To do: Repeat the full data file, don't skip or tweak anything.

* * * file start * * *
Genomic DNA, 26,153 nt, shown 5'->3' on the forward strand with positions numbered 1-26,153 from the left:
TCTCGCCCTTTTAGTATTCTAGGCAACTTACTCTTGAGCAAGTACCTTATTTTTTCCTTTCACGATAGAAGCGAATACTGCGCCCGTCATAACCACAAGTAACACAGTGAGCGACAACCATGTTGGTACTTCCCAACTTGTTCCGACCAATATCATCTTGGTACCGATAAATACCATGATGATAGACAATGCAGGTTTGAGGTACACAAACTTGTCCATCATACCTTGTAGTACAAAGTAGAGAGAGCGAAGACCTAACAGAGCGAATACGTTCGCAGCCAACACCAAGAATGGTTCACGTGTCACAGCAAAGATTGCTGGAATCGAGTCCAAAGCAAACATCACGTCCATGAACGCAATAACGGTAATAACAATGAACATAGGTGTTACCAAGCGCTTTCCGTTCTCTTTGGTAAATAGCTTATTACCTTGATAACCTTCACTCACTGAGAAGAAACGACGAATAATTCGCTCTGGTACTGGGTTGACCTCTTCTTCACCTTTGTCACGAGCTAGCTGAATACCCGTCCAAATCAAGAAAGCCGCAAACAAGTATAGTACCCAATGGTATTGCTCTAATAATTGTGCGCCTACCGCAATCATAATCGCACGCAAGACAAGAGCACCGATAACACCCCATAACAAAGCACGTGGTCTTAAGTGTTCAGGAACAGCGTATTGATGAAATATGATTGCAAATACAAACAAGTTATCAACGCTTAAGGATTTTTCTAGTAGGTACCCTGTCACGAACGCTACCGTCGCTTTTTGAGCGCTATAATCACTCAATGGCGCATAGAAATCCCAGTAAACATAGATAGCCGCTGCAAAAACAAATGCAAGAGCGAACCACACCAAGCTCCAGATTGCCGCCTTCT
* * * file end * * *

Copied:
Genomic DNA, 26,153 nt, shown 5'->3' on the forward strand with positions numbered 1-26,153 from the left:
TCTCGCCCTTTTAGTATTCTAGGCAACTTACTCTTGAGCAAGTACCTTATTTTTTCCTTTCACGATAGAAGCGAATACTGCGCCCGTCATAACCACAAGTAACACAGTGAGCGACAACCATGTTGGTACTTCCCAACTTGTTCCGACCAATATCATCTTGGTACCGATAAATACCATGATGATAGACAATGCAGGTTTGAGGTACACAAACTTGTCCATCATACCTTGTAGTACAAAGTAGAGAGAGCGAAGACCTAACAGAGCGAATACGTTCGCAGCCAACACCAAGAATGGTTCACGTGTCACAGCAAAGATTGCTGGAATCGAGTCCAAAGCAAACATCACGTCCATGAACGCAATAACGGTAATAACAATGAACATAGGTGTTACCAAGCGCTTTCCGTTCTCTTTGGTAAATAGCTTATTACCTTGATAACCTTCACTCACTGAGAAGAAACGACGAATAATTCGCTCTGGTACTGGGTTGACCTCTTCTTCACCTTTGTCACGAGCTAGCTGAATACCCGTCCAAATCAAGAAAGCCGCAAACAAGTATAGTACCCAATGGTATTGCTCTAATAATTGTGCGCCTACCGCAATCATAATCGCACGCAAGACAAGAGCACCGATAACACCCCATAACAAAGCACGTGGTCTTAAGTGTTCAGGAACAGCGTATTGATGAAATATGATTGCAAATACAAACAAGTTATCAACGCTTAAGGATTTTTCTAGTAGGTACCCTGTCACGAACGCTACCGTCGCTTTTTGAGCGCTATAATCACTCAATGGCGCATAGAAATCCCAGTAAACATAGATAGCCGCTGCAAAAACAAATGCAAGAGCGAACCACACCAAGCTCCAGATTGCCGCCTTCT